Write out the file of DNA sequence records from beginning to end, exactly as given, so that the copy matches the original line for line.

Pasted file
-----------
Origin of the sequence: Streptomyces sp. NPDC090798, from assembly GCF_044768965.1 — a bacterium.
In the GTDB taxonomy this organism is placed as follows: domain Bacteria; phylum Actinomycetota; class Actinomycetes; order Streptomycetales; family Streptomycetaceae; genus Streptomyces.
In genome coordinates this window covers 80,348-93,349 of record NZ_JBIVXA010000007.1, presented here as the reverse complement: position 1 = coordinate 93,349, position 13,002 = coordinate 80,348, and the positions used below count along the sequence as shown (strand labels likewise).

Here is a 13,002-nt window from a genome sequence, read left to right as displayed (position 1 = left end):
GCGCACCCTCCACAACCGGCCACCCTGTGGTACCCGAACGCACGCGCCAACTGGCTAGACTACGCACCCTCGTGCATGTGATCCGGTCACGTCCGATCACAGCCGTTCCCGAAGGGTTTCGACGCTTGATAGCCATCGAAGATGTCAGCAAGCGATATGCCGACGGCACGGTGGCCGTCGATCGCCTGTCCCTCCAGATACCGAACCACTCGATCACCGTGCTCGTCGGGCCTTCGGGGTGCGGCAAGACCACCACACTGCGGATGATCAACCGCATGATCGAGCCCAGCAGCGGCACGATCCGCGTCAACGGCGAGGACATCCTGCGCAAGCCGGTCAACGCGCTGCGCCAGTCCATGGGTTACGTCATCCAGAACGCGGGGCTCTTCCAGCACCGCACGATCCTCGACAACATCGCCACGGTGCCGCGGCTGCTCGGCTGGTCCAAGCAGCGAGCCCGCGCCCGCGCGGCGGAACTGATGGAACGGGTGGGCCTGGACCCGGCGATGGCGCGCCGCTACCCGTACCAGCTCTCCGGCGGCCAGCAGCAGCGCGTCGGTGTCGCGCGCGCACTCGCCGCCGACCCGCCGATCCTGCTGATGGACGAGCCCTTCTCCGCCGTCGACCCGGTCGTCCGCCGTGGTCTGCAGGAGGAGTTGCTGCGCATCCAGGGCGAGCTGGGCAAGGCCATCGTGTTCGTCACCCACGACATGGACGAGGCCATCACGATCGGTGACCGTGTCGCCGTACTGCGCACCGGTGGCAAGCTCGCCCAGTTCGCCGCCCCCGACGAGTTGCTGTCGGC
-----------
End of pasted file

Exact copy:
Origin of the sequence: Streptomyces sp. NPDC090798, from assembly GCF_044768965.1 — a bacterium.
In the GTDB taxonomy this organism is placed as follows: domain Bacteria; phylum Actinomycetota; class Actinomycetes; order Streptomycetales; family Streptomycetaceae; genus Streptomyces.
In genome coordinates this window covers 80,348-93,349 of record NZ_JBIVXA010000007.1, presented here as the reverse complement: position 1 = coordinate 93,349, position 13,002 = coordinate 80,348, and the positions used below count along the sequence as shown (strand labels likewise).

Here is a 13,002-nt window from a genome sequence, read left to right as displayed (position 1 = left end):
GCGCACCCTCCACAACCGGCCACCCTGTGGTACCCGAACGCACGCGCCAACTGGCTAGACTACGCACCCTCGTGCATGTGATCCGGTCACGTCCGATCACAGCCGTTCCCGAAGGGTTTCGACGCTTGATAGCCATCGAAGATGTCAGCAAGCGATATGCCGACGGCACGGTGGCCGTCGATCGCCTGTCCCTCCAGATACCGAACCACTCGATCACCGTGCTCGTCGGGCCTTCGGGGTGCGGCAAGACCACCACACTGCGGATGATCAACCGCATGATCGAGCCCAGCAGCGGCACGATCCGCGTCAACGGCGAGGACATCCTGCGCAAGCCGGTCAACGCGCTGCGCCAGTCCATGGGTTACGTCATCCAGAACGCGGGGCTCTTCCAGCACCGCACGATCCTCGACAACATCGCCACGGTGCCGCGGCTGCTCGGCTGGTCCAAGCAGCGAGCCCGCGCCCGCGCGGCGGAACTGATGGAACGGGTGGGCCTGGACCCGGCGATGGCGCGCCGCTACCCGTACCAGCTCTCCGGCGGCCAGCAGCAGCGCGTCGGTGTCGCGCGCGCACTCGCCGCCGACCCGCCGATCCTGCTGATGGACGAGCCCTTCTCCGCCGTCGACCCGGTCGTCCGCCGTGGTCTGCAGGAGGAGTTGCTGCGCATCCAGGGCGAGCTGGGCAAGGCCATCGTGTTCGTCACCCACGACATGGACGAGGCCATCACGATCGGTGACCGTGTCGCCGTACTGCGCACCGGTGGCAAGCTCGCCCAGTTCGCCGCCCCCGACGAGTTGCTGTCGGC